When it comes to pilotless drones armed with air-to-ground missiles, the United States acknowledges that its counterterrorism strategy includes using terrorist techniques as part of the “war” on terror. Some of these attacks on civilians are widely understood to be war crimes, but the Obama administration refuses to reveal White House lawyers’ memos defending the legality of executive execution.
Currently and controversially, the United States is the only country in the world known to be actively waging drone warfare — the remote aerial killing of people who may or may not be identified, who may or may not be hostile, and who have no way to appeal for a stay of the execution they don’t even know is coming their way.
Some call the drone war a “moral black box” that reflects badly on American ethics.
Protests against this form of summary execution are happening with increasing frequency not only in Pakistan, where the U.S. has killed hundreds of non-combatants, but in Britain, Australia, Illinois, New York, and now Vermont.
Already concerned by the increasing militarization of their state and country, Vermont activists are calling for their congressional representatives to oppose further drone use on defenseless countries. None of the delegation, not Sen. Patrick Leahy, not Sen. Bernie Sanders, not Rep. Peter Welch, has raised much of a fuss about drone killings, not even when the President chose to kill an American citizen.
Vermonters with Veterans for Peace, the Peace and Justice Center, and Women’s International League for Peace and Freedom also oppose basing a drone control center in Vermont, a possibility floated by National Guard Major General Michael Dubie as early as 2011.
To heighten consciousness of drone attacks on law and the Constitution, activists have arranged to hear directly from Leah Bolger, one of 30 Americans in the Code Pink delegation who went to Pakistan for the mass protest against drones led by political leader Imran Khan in early October. Ms Bolger, president of Veterans for Peace, came directly from Pakistan to hold a press conference at the National Guard base gate and to speak to a college audience at St. Michael’s College.
While other countries, certainly Israel and perhaps Iran, may be dabbling in drone warfare, only the U.S. is engaged in remote control killing of citizens in at least five theoretically sovereign nations, including Pakistan, Afghanistan,Yemen, Ethiopia, and Somalia, as well as suspected strikes in Libya, Iraq, Mali, Colombia, Mexico, and others. Israeli drones have reportedly killed 825 people in Gaza since mid-2006.
The legal problems created by drone warfare are similar to the problems the U.S. created for itself by deciding to torture prisoners without legal restraint. As explained by Richard Falk, international lawyer and retired Princeton professor, “The U.S. reliance on attack drones to engage in targeted killing, especially in third countries (Yemen, Somalia, Ethiopia, Pakistan) has raised controversial international law issues of sovereign rights in interaction with lethal acts of war, especially those far removed from the zone of live combat.”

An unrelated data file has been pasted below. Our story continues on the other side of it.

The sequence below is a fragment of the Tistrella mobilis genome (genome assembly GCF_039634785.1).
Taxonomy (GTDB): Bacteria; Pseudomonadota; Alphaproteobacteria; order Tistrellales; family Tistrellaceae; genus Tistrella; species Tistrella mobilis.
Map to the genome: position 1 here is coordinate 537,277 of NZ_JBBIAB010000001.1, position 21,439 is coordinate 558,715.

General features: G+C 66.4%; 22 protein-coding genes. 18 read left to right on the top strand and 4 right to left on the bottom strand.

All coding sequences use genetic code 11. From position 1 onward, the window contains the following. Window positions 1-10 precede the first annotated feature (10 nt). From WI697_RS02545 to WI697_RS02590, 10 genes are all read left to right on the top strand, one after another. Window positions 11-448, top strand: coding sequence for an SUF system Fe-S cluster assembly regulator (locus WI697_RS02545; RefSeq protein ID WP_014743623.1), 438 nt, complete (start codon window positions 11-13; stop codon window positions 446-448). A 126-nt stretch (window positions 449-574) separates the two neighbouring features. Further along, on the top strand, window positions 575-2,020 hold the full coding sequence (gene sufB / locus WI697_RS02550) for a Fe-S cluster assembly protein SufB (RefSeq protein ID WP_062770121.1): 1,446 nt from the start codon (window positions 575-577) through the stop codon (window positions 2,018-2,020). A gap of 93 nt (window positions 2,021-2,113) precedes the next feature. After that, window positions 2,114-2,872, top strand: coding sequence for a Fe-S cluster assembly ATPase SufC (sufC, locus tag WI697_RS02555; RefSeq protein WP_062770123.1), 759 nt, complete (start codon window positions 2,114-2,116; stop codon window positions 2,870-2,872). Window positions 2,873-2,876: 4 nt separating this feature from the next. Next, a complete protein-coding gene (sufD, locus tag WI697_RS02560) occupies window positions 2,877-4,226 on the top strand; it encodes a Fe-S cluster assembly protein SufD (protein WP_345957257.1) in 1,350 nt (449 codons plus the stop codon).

More bluntly, the U.S. is committing acts of war, killing the citizens of other countries in their own countries, without a shred of due process of law, whether international, American, or local, and the acts are not confronted even by international authorities such as the United Nations or the International Criminal Court (which the U.S. refuses to recognize).
In June 2012, Christof Heyns, the UN special rapporteur on extrajudicial, summary or arbitrary executions, issued a report to the United Nations Human Rights Council calling attention to the dubious legality of drone warfare. The South African Jurist said “Reference should be made to a study earlier this year by the Bureau of Investigative Journalism… If civilian ‘rescuers’ are indeed being intentionally targeted, there is no doubt about the law: those strikes are a war crime.”
The impact and effectiveness of drone strikes is intensely debated and the Obama administration does what it can to keep relevant information secret. But Pakistan counts more than 1,000 innocent civilian killed, and other observers, both military and civilian, say the drone strikes create far more angry people bent on revenge than it kills terrorist plotters.
The numbing effect of killing people by remote control is another cost of this kind of war, made vivid in the video of a former British drone operator who found it “too easy to kill” in Iraq and Afghanistan.
Thomas Powers, who has written extensively about the CIA and other secret agencies, describes the problem this way: “Drones are an unreliable and conspicuous way of killing individuals. With drones we have no way to tell who we are killing. It’s abrogating a right to ourselves that no organization should have. It’s arbitrary and driven by politics. What seems inevitable today is going to cause you trouble tomorrow. Ask yourself if the United States would accept the right of another country to decide who among Americans they would kill. There are probably people in Arizona allied with drug cartels. Would we allow Mexican forces to use drones against them? Hell, no.”
In April, the first international Drone Summit held in Washington, D.C., raised issues of legality, constitutionality, efficacy, cost, justice, and security. But Drone warfare had not been a significant issue in any presidential campaign. Meanwhile the international drone market is booming.